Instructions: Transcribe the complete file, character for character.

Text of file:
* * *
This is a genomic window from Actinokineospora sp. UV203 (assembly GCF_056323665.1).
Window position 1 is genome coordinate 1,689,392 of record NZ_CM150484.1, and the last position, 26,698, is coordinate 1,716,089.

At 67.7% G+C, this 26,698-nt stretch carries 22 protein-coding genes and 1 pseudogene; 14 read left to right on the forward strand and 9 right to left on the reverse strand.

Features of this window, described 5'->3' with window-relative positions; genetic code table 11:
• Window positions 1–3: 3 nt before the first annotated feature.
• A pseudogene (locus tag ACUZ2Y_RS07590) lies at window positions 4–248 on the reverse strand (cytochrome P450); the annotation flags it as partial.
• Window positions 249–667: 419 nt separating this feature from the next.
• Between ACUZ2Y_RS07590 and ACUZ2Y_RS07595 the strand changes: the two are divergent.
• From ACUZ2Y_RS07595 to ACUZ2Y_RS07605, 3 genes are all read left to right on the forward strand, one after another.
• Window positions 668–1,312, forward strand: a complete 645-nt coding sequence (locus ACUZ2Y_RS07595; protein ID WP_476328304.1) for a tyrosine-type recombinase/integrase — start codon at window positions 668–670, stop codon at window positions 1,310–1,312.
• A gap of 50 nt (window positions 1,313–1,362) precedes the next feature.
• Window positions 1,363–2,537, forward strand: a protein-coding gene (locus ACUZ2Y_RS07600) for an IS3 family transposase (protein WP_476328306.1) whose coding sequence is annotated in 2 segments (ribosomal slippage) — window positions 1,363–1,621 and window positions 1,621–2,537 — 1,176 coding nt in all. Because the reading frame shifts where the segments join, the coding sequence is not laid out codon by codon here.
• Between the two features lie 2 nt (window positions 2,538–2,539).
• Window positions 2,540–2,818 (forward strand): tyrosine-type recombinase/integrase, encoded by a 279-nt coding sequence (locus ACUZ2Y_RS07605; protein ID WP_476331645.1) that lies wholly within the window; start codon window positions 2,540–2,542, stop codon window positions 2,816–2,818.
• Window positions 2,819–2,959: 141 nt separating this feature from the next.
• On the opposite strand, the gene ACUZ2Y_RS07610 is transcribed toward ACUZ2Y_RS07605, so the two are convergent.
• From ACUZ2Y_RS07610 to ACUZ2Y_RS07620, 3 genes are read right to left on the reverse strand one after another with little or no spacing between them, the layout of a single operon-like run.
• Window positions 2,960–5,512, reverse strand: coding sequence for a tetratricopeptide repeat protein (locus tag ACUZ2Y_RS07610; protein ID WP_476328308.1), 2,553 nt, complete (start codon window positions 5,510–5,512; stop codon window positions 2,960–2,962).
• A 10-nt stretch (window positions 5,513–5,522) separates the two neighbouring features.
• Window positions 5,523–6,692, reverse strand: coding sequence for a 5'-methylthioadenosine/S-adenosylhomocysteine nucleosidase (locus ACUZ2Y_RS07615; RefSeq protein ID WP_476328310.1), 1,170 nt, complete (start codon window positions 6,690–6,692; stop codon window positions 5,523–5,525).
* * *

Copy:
This is a genomic window from Actinokineospora sp. UV203 (assembly GCF_056323665.1).
Window position 1 is genome coordinate 1,689,392 of record NZ_CM150484.1, and the last position, 26,698, is coordinate 1,716,089.

At 67.7% G+C, this 26,698-nt stretch carries 22 protein-coding genes and 1 pseudogene; 14 read left to right on the forward strand and 9 right to left on the reverse strand.

Features of this window, described 5'->3' with window-relative positions; genetic code table 11:
• Window positions 1–3: 3 nt before the first annotated feature.
• A pseudogene (locus tag ACUZ2Y_RS07590) lies at window positions 4–248 on the reverse strand (cytochrome P450); the annotation flags it as partial.
• Window positions 249–667: 419 nt separating this feature from the next.
• Between ACUZ2Y_RS07590 and ACUZ2Y_RS07595 the strand changes: the two are divergent.
• From ACUZ2Y_RS07595 to ACUZ2Y_RS07605, 3 genes are all read left to right on the forward strand, one after another.
• Window positions 668–1,312, forward strand: a complete 645-nt coding sequence (locus ACUZ2Y_RS07595; protein ID WP_476328304.1) for a tyrosine-type recombinase/integrase — start codon at window positions 668–670, stop codon at window positions 1,310–1,312.
• A gap of 50 nt (window positions 1,313–1,362) precedes the next feature.
• Window positions 1,363–2,537, forward strand: a protein-coding gene (locus ACUZ2Y_RS07600) for an IS3 family transposase (protein WP_476328306.1) whose coding sequence is annotated in 2 segments (ribosomal slippage) — window positions 1,363–1,621 and window positions 1,621–2,537 — 1,176 coding nt in all. Because the reading frame shifts where the segments join, the coding sequence is not laid out codon by codon here.
• Between the two features lie 2 nt (window positions 2,538–2,539).
• Window positions 2,540–2,818 (forward strand): tyrosine-type recombinase/integrase, encoded by a 279-nt coding sequence (locus ACUZ2Y_RS07605; protein ID WP_476331645.1) that lies wholly within the window; start codon window positions 2,540–2,542, stop codon window positions 2,816–2,818.
• Window positions 2,819–2,959: 141 nt separating this feature from the next.
• On the opposite strand, the gene ACUZ2Y_RS07610 is transcribed toward ACUZ2Y_RS07605, so the two are convergent.
• From ACUZ2Y_RS07610 to ACUZ2Y_RS07620, 3 genes are read right to left on the reverse strand one after another with little or no spacing between them, the layout of a single operon-like run.
• Window positions 2,960–5,512, reverse strand: coding sequence for a tetratricopeptide repeat protein (locus tag ACUZ2Y_RS07610; protein ID WP_476328308.1), 2,553 nt, complete (start codon window positions 5,510–5,512; stop codon window positions 2,960–2,962).
• A 10-nt stretch (window positions 5,513–5,522) separates the two neighbouring features.
• Window positions 5,523–6,692, reverse strand: coding sequence for a 5'-methylthioadenosine/S-adenosylhomocysteine nucleosidase (locus ACUZ2Y_RS07615; RefSeq protein ID WP_476328310.1), 1,170 nt, complete (start codon window positions 6,690–6,692; stop codon window positions 5,523–5,525).